Archive for April 14th, 2011

Ubuntu OpenOffice Quickstarter prevents Gnome shutdown

I ran into an issue where, after clicking “Shut Down” in Gnome, the dialog box would simply close and shutdown would never happen. To get my system to shut down, I would have to open a terminal and shutdown using the command shutdown -h now.

As it turns out, if you have the quickstarter open and open an office document, it will somehow block shutdown. This is a known issue OpenOffice 3.2, and has been reported in Lanchpad as bug #542002 and bug #562027.

To reproduce:

Enable the quickstarter in Tools > Options > OpenOffice.org > Memory > Enable Systray Quickstarter

Now open an office document.

Try to shut down using the Gnome power button.

The dialog box closes and nothing happens.

In order to fix this, simply disable the systray quickstarter:

Right-click on the Quickstarter icon and choose “Disable Systray Quickstarter”

The quickstarter loads portions of OpenOffice into memory, which seems to save 2-3 seconds of load time. In my opinion the 2-3 seconds gained loading OpenOffice is not worth the hassle of having to shut down using a terminal command. I’ve since disabled the quickstarter and have left it that way.

Questions, comments, and feedback on this are welcome, as always.

 

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This blog is no longer DoFollow

Without going into a lot of background about the nofollow attribute and the DoFollow movement, I’ll simply state the point of this: This blog is no longer DoFollow due to comment spamThat said, let me get on with the why.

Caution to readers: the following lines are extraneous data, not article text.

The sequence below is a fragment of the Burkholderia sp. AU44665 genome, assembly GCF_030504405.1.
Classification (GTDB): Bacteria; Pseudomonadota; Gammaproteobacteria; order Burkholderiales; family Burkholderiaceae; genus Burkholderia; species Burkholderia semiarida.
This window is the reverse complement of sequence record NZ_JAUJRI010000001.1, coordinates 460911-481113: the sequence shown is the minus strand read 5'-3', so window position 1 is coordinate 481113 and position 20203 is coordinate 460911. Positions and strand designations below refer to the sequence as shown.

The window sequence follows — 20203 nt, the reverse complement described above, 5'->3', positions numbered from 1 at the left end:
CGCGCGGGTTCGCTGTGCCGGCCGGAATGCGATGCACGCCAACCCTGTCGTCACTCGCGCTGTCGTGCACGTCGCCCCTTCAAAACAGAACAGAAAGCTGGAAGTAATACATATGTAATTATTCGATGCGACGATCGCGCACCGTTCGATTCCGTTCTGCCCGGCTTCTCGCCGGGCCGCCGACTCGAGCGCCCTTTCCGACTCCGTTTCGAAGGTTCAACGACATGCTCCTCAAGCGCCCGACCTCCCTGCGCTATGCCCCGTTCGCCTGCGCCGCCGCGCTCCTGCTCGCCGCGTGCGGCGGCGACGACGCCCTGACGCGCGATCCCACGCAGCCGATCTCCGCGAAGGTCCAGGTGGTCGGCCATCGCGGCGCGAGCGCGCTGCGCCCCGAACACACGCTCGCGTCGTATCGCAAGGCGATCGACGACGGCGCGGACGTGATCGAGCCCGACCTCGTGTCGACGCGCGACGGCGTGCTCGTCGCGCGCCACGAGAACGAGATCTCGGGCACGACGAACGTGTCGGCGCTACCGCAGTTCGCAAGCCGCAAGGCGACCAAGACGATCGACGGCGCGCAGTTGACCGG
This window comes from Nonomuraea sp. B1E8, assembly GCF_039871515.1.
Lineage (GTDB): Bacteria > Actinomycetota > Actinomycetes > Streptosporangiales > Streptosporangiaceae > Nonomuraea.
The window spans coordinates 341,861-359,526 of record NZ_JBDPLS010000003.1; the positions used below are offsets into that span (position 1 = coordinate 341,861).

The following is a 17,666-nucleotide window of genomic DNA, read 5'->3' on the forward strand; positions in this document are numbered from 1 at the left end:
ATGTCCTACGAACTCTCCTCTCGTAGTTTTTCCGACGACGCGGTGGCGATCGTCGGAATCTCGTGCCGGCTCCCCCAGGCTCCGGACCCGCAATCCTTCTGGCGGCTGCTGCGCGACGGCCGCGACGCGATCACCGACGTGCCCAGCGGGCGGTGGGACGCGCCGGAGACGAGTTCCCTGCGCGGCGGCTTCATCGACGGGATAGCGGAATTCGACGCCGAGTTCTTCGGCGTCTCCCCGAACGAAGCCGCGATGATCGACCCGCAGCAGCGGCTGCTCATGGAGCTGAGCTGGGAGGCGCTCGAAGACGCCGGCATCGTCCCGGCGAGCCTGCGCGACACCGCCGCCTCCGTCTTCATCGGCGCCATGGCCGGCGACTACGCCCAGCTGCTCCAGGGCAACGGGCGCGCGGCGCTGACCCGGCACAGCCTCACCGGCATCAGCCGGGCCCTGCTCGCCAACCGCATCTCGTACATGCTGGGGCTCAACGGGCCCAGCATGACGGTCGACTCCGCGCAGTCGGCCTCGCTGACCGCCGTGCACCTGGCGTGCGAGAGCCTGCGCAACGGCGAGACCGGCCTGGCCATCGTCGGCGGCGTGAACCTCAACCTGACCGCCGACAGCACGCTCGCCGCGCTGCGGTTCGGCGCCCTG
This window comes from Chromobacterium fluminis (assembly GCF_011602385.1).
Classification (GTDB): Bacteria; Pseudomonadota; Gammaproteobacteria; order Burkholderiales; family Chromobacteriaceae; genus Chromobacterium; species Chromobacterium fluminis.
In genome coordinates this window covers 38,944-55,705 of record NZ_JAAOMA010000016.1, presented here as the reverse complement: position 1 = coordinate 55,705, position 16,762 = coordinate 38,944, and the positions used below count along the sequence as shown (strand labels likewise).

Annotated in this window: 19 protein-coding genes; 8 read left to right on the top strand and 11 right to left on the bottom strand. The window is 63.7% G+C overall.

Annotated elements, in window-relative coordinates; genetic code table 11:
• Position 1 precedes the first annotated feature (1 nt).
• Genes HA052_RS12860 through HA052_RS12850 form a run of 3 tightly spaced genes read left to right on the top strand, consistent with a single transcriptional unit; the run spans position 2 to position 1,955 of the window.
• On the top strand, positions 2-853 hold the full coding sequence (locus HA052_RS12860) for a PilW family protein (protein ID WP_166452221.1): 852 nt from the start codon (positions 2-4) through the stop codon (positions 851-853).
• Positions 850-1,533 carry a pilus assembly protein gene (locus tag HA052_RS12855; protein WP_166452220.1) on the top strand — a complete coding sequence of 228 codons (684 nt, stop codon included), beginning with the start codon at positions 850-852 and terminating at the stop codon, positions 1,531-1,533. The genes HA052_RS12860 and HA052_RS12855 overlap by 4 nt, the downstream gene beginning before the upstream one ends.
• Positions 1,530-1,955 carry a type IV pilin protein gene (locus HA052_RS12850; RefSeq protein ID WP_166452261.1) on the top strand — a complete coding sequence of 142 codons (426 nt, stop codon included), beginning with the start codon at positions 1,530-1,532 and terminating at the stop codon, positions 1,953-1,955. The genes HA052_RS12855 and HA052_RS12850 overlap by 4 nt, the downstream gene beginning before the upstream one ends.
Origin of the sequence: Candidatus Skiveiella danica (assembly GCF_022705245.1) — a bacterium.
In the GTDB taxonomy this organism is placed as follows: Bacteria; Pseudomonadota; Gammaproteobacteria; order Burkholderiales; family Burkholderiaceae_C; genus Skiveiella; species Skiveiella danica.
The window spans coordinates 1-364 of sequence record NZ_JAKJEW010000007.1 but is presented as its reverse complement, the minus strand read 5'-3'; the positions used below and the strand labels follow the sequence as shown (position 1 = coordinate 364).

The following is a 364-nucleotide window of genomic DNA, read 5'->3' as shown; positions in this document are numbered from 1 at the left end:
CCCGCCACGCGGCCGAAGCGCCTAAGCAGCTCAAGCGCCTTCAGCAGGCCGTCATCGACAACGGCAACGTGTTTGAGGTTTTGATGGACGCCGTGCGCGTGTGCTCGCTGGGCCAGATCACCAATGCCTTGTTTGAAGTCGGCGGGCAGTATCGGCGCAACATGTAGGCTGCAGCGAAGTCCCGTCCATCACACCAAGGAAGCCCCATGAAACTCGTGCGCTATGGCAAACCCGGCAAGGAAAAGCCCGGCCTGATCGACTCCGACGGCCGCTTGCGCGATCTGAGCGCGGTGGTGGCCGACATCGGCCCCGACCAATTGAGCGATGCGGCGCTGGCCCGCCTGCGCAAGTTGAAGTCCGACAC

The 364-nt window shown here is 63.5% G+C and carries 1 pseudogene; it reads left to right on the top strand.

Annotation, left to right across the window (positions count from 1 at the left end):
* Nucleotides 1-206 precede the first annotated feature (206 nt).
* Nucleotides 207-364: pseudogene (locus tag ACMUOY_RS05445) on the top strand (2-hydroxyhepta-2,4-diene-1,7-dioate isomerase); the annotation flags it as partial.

I had listed my blog as DoFollow a while back and had requested to have it added to a few lists of DoFollow blogs. Shortly after, I saw an increase in traffic, but it brought with it a sharp increase in comment spam.

In fact, I watched the trend for quite some time: When there was an inbound click from a DoFollow list, there was a flood of spam comments moments after, almost always from the same IP address. In a small number of cases it was from a cluster of IP addresses, meaning the spammer was likely using a botnet or a set of proxies to post the spam comments.

This was a tough decision to make: Did I trade the incoming traffic (and potential ad revenue) for a drop in comment spam? Yes. Not only that, but I realize I can’t accurately measure traffic if the numbers are being skewed from comment spammers skimming through pages to find something they can contextually spam.

So that’s that.

So do you think I made the right decision in converting to NoFollow? Do you have a blog that you’ve made the decision to be NoFollow or DoFollow? Please share your thoughts and experience in the comments below. Thank you.

— Thanks for noticing the typo, NMI

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